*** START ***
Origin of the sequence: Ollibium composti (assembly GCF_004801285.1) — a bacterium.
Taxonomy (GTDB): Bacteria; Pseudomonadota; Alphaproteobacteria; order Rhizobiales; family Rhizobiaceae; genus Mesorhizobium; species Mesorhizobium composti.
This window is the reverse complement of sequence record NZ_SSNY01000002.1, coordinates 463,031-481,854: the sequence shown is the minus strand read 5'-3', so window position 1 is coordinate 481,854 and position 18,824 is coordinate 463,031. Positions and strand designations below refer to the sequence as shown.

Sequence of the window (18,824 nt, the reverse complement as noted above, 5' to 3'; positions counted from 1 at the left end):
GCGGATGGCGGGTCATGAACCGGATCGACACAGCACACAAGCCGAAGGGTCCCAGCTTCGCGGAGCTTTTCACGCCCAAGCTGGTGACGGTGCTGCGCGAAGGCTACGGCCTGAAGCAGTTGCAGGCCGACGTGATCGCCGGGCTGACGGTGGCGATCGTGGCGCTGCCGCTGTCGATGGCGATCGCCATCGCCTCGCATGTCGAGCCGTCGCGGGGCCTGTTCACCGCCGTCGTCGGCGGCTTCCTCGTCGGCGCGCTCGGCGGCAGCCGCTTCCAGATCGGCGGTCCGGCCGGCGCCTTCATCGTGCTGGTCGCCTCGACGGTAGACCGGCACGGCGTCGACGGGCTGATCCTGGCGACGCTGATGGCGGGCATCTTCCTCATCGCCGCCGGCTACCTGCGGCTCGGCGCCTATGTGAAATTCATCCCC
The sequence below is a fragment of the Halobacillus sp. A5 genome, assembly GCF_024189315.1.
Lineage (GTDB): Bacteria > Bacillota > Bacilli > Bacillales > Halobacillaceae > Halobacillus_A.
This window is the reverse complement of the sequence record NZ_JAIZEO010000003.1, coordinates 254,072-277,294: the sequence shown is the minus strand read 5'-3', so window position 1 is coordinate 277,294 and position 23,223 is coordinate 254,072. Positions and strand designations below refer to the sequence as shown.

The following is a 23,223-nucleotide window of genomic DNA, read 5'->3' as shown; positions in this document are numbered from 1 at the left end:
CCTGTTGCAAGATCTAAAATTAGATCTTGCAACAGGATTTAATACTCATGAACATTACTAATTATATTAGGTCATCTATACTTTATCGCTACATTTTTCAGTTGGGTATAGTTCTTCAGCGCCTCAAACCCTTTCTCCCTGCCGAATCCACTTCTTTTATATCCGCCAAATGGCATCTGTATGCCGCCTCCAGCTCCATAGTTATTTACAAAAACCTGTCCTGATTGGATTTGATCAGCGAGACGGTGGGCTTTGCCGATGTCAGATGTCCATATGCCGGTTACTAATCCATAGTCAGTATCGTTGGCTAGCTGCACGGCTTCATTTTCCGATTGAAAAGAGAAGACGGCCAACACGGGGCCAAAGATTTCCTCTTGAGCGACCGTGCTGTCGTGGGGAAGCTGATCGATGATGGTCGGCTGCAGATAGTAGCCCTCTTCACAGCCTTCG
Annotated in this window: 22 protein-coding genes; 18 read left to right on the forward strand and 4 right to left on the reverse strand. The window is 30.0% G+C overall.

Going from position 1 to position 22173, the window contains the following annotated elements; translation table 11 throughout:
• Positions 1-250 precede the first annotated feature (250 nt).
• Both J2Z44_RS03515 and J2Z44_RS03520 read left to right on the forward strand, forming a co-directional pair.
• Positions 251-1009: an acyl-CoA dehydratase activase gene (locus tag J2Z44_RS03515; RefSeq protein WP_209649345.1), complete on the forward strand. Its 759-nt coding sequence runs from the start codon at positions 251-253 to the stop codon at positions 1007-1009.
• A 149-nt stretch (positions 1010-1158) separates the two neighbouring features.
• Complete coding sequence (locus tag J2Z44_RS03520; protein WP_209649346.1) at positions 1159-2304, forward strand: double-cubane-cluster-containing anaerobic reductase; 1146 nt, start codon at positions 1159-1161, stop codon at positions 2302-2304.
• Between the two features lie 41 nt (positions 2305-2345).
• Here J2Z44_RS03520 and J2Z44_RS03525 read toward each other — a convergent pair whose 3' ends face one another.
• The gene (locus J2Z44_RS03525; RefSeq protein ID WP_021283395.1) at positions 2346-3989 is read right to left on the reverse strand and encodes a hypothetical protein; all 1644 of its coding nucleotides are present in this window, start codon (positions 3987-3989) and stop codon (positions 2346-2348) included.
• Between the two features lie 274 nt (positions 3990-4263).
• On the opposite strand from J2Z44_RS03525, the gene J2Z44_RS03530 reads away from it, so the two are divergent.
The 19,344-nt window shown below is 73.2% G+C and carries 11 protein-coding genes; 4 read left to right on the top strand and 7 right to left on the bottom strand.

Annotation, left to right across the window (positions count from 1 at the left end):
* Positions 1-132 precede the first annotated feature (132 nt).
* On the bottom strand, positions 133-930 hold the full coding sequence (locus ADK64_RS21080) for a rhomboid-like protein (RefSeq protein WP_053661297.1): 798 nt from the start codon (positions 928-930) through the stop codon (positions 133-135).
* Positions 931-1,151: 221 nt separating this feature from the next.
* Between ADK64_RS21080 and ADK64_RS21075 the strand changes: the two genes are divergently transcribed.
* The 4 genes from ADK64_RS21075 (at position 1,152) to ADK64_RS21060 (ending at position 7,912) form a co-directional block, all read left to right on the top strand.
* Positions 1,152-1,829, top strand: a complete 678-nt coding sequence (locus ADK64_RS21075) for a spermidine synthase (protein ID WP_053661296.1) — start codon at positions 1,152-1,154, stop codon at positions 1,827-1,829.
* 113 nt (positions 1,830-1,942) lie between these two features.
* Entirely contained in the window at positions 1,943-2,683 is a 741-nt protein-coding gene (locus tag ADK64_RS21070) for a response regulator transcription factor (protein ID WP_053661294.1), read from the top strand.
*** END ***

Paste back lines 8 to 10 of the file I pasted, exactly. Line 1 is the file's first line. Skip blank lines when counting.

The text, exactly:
This window is the reverse complement of the sequence record NZ_JAIZEO010000003.1, coordinates 254,072-277,294: the sequence shown is the minus strand read 5'-3', so window position 1 is coordinate 277,294 and position 23,223 is coordinate 254,072. Positions and strand designations below refer to the sequence as shown.

The following is a 23,223-nucleotide window of genomic DNA, read 5'->3' as shown; positions in this document are numbered from 1 at the left end:
CCTGTTGCAAGATCTAAAATTAGATCTTGCAACAGGATTTAATACTCATGAACATTACTAATTATATTAGGTCATCTATACTTTATCGCTACATTTTTCAGTTGGGTATAGTTCTTCAGCGCCTCAAACCCTTTCTCCCTGCCGAATCCACTTCTTTTATATCCGCCAAATGGCATCTGTATGCCGCCTCCAGCTCCATAGTTATTTACAAAAACCTGTCCTGATTGGATTTGATCAGCGAGACGGTGGGCTTTGCCGATGTCAGATGTCCATATGCCGGTTACTAATCCATAGTCAGTATCGTTGGCTAGCTGCACGGCTTCATTTTCCGATTGAAAAGAGAAGACGGCCAACACGGGGCCAAAGATTTCCTCTTGAGCGACCGTGCTGTCGTGGGGAAGCTGATCGATGATGGTCGGCTGCAGATAGTAGCCCTCTTCACAGCCTTCG